I close my eyes. I want to sit down, maybe lay down and take a deep breath. Her words prick me, hurting me in ways she cannot begin to imagine. People always mean well, I’m sure of it. But I don’t want to be someone who needs sympathy. I don’t want to be someone’s daughter or wife. I don’t want to be anyone right now.
My heart is racing, pumping much too fast and much too hard. I feel sweat collecting at the bottom of my spine, running down the heavy pleats of my skirt. It must be leaving a big, dark, ugly stain. People will think I’m gross; brides shouldn’t sweat, they need to look poised and happy because this is the most perfect day of their life.
“Thank you so much, Kamala.” I hear myself saying, and I sound like I am underwater. Garbled and mushy, my voice is all wrong. “I think I need to go check on how the ceremony is being set up—”
“Oh, don’t worry! I will go do that! I will send Lakshmi up here when it is time for the wedding to begin.” Kamala smiled, proud of herself for showing how useful she is.
I watch her leave, wishing she would move faster. The clack of her heels on the floor grates on my nerves and a scream builds in my chest. I want to tell myself to get it together, to pull myself—piece by painstaking piece—into a facsimile of something presentable and get on with it. But I am cracking, breaking at the very core of my being.
I crumple to the ground, rolling into a ball on the cold hard floor. The lehnga’s beading pokes into my skin, and my dupatta—carefully pinned to my hair by the stylist—falls away, snagging my hair with it. I want my mother.
I want her hand touching my hair, pulling me into her lap. I want her laughing in my ear, teasing me out of my anxiety. Her soft voice telling me that I’m beautiful, that I’m going to be okay when her jokes don’t work. But that’s never been my mother. She is steel and iron, shaking her head at my distress. Or she is anger and spice, degrading me for my mistakes.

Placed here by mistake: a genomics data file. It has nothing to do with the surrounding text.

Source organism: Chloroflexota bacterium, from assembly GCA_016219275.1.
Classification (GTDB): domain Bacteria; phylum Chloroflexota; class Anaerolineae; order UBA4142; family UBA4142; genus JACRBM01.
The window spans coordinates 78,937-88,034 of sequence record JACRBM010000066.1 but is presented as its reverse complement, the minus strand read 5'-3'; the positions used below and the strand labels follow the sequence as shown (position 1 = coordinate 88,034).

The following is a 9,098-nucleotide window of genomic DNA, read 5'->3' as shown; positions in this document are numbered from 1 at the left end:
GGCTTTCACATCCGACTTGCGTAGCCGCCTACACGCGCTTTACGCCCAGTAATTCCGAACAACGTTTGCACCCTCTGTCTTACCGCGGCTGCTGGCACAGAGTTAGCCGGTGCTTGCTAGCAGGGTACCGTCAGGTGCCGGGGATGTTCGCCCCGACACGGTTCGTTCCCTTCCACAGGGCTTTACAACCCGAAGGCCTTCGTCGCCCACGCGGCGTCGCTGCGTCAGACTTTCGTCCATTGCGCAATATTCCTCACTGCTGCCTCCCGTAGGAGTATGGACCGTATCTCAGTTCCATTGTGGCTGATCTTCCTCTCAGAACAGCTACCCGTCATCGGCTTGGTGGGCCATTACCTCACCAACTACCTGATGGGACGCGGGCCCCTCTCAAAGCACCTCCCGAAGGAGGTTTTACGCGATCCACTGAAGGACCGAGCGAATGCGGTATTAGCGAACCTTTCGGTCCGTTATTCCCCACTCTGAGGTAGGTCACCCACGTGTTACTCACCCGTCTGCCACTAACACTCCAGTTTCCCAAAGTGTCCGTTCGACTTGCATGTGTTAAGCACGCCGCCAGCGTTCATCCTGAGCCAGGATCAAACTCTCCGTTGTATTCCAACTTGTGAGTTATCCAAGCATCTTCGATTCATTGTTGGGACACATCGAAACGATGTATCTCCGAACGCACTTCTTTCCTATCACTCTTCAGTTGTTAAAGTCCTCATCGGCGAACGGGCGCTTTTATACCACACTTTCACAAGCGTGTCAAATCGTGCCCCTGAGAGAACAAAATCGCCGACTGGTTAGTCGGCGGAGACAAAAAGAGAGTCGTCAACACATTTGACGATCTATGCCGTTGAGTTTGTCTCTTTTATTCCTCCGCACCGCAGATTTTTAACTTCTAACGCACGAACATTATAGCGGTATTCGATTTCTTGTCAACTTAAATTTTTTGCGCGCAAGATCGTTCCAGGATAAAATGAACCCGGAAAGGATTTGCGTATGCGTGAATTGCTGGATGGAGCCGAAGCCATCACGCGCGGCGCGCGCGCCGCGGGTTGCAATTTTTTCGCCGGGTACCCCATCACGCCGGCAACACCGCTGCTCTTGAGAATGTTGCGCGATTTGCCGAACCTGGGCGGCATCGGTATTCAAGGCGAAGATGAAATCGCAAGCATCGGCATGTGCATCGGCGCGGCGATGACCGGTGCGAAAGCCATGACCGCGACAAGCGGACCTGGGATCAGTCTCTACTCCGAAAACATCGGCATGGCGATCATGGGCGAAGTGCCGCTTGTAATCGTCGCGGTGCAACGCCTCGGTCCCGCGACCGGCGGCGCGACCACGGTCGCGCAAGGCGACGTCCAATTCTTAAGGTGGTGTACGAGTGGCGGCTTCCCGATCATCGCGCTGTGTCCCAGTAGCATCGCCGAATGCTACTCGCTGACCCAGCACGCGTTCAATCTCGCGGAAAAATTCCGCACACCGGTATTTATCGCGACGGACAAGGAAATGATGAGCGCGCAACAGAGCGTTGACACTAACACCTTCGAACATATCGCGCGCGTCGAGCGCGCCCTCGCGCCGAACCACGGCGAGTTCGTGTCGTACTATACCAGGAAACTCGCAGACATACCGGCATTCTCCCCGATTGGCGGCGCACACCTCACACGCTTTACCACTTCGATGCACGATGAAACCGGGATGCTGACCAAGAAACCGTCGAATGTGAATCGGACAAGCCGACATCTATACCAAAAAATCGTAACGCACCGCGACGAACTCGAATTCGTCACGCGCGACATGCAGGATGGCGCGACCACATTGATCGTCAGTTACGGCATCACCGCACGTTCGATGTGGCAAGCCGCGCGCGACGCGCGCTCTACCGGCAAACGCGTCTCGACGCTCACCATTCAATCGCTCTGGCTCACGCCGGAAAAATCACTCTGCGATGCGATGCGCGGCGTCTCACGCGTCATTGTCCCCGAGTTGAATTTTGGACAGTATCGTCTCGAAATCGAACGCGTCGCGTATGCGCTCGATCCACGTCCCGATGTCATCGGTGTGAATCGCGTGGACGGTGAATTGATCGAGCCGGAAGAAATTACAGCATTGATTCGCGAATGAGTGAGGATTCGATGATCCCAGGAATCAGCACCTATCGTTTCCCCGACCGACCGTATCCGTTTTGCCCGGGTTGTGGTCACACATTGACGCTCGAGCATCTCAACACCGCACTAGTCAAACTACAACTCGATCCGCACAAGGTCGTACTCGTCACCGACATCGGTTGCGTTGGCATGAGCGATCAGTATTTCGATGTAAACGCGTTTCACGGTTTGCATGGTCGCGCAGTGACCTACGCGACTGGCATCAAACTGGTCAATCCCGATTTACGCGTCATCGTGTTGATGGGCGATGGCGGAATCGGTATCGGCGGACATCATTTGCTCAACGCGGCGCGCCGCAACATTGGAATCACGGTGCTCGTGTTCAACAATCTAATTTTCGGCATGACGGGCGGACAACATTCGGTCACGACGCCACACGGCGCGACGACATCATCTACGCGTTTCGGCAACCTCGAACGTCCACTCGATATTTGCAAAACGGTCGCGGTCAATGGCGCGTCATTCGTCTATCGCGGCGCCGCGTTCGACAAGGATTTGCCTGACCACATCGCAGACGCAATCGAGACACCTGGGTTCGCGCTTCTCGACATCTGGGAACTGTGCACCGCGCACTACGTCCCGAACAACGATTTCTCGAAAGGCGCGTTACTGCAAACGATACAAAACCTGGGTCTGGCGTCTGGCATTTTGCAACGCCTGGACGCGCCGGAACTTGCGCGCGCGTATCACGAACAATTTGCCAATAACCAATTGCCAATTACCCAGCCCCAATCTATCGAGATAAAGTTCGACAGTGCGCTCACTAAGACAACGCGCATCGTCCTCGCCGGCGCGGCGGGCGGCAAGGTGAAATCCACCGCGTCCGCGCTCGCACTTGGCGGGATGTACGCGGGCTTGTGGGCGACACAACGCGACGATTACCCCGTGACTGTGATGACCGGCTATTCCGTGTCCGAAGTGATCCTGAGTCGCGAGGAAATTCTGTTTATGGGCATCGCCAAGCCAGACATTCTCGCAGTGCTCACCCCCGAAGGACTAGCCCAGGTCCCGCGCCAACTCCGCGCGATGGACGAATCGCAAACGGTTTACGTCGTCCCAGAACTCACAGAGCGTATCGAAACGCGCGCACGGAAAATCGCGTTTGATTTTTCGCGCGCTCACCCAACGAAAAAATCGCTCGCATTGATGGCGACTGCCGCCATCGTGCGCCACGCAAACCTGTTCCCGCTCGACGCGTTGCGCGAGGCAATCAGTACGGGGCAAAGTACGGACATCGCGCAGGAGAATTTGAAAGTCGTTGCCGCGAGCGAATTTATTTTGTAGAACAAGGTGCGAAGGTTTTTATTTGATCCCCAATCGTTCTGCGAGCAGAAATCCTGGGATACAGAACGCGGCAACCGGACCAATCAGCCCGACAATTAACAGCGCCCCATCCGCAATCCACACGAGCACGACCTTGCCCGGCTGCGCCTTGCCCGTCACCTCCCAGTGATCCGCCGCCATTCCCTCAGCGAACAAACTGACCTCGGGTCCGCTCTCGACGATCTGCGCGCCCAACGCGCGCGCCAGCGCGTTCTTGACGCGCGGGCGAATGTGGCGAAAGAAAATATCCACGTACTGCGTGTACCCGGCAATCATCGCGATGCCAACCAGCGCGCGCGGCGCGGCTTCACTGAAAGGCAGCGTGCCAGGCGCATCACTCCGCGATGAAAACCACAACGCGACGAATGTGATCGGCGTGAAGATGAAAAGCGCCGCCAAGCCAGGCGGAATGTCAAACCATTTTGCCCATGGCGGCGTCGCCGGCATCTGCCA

I’ve never had anyone to turn to, to hug and feel comforted. I am not a creature of love and beauty; I am ugly and corrosive. And today is a celebration marking what? Why am I here when my mother is not? Why I am here, loved, when she is not here, loving me?
“You’re marrying a Hindu?” She shrieked. Her eyes blazed with fury, her nostrils flaring the way they always did when I was a kid and she was about to slap me. “You expect to come into my home, the home you so happily walked away from, and offer me an invitation to your haram wedding? Daffa hoja! Get out of here!” She was spitting, foaming at the mouth, pushing me out of the door before I even had a chance to protest. She wasn’t even willing to listen to the crying plea of her daughter.
It wasn’t a home, I wanted to yell back. It hasn’t been for so long.
The floor begins to warm with the heat of my skin and I realize I’ve been crying. Giant, aching sobs rock through my body and I wonder where the love went. Where did love go when religion took its place?